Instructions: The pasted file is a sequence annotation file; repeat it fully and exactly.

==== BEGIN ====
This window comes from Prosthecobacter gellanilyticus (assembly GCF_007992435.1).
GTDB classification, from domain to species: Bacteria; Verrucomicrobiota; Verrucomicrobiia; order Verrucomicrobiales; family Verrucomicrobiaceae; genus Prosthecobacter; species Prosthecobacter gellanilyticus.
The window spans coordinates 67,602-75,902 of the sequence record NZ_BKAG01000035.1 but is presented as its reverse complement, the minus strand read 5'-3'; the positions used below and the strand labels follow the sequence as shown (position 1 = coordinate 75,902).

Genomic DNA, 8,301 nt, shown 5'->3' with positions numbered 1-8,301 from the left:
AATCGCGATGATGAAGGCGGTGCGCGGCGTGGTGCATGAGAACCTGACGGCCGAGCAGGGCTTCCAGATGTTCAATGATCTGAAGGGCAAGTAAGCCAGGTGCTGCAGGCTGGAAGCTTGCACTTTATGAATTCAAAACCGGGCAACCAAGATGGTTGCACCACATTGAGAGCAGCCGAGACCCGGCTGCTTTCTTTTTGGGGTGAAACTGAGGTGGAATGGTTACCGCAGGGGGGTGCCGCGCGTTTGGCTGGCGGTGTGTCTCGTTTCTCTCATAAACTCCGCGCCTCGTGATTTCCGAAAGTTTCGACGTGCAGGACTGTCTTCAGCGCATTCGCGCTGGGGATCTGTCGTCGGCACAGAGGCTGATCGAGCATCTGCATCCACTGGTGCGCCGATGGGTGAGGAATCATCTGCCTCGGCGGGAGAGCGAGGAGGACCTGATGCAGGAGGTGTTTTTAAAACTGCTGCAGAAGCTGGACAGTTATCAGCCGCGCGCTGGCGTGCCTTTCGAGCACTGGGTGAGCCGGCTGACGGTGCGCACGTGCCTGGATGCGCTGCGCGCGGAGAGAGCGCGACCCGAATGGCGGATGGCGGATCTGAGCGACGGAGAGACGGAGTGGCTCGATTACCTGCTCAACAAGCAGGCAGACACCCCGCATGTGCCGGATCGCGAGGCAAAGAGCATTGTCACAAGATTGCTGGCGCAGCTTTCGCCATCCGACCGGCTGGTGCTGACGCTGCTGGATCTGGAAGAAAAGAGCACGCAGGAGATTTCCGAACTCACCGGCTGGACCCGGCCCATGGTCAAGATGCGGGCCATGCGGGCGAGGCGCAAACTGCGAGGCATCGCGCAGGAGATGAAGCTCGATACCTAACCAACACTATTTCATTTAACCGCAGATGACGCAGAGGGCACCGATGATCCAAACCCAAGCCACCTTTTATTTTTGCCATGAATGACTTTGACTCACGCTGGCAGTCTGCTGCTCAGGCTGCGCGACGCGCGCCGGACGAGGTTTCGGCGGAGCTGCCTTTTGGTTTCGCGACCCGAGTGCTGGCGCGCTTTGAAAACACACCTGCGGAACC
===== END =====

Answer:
This window comes from Prosthecobacter gellanilyticus (assembly GCF_007992435.1).
GTDB classification, from domain to species: Bacteria; Verrucomicrobiota; Verrucomicrobiia; order Verrucomicrobiales; family Verrucomicrobiaceae; genus Prosthecobacter; species Prosthecobacter gellanilyticus.
The window spans coordinates 67,602-75,902 of the sequence record NZ_BKAG01000035.1 but is presented as its reverse complement, the minus strand read 5'-3'; the positions used below and the strand labels follow the sequence as shown (position 1 = coordinate 75,902).

Genomic DNA, 8,301 nt, shown 5'->3' with positions numbered 1-8,301 from the left:
AATCGCGATGATGAAGGCGGTGCGCGGCGTGGTGCATGAGAACCTGACGGCCGAGCAGGGCTTCCAGATGTTCAATGATCTGAAGGGCAAGTAAGCCAGGTGCTGCAGGCTGGAAGCTTGCACTTTATGAATTCAAAACCGGGCAACCAAGATGGTTGCACCACATTGAGAGCAGCCGAGACCCGGCTGCTTTCTTTTTGGGGTGAAACTGAGGTGGAATGGTTACCGCAGGGGGGTGCCGCGCGTTTGGCTGGCGGTGTGTCTCGTTTCTCTCATAAACTCCGCGCCTCGTGATTTCCGAAAGTTTCGACGTGCAGGACTGTCTTCAGCGCATTCGCGCTGGGGATCTGTCGTCGGCACAGAGGCTGATCGAGCATCTGCATCCACTGGTGCGCCGATGGGTGAGGAATCATCTGCCTCGGCGGGAGAGCGAGGAGGACCTGATGCAGGAGGTGTTTTTAAAACTGCTGCAGAAGCTGGACAGTTATCAGCCGCGCGCTGGCGTGCCTTTCGAGCACTGGGTGAGCCGGCTGACGGTGCGCACGTGCCTGGATGCGCTGCGCGCGGAGAGAGCGCGACCCGAATGGCGGATGGCGGATCTGAGCGACGGAGAGACGGAGTGGCTCGATTACCTGCTCAACAAGCAGGCAGACACCCCGCATGTGCCGGATCGCGAGGCAAAGAGCATTGTCACAAGATTGCTGGCGCAGCTTTCGCCATCCGACCGGCTGGTGCTGACGCTGCTGGATCTGGAAGAAAAGAGCACGCAGGAGATTTCCGAACTCACCGGCTGGACCCGGCCCATGGTCAAGATGCGGGCCATGCGGGCGAGGCGCAAACTGCGAGGCATCGCGCAGGAGATGAAGCTCGATACCTAACCAACACTATTTCATTTAACCGCAGATGACGCAGAGGGCACCGATGATCCAAACCCAAGCCACCTTTTATTTTTGCCATGAATGACTTTGACTCACGCTGGCAGTCTGCTGCTCAGGCTGCGCGACGCGCGCCGGACGAGGTTTCGGCGGAGCTGCCTTTTGGTTTCGCGACCCGAGTGCTGGCGCGCTTTGAAAACACACCTGCGGAACC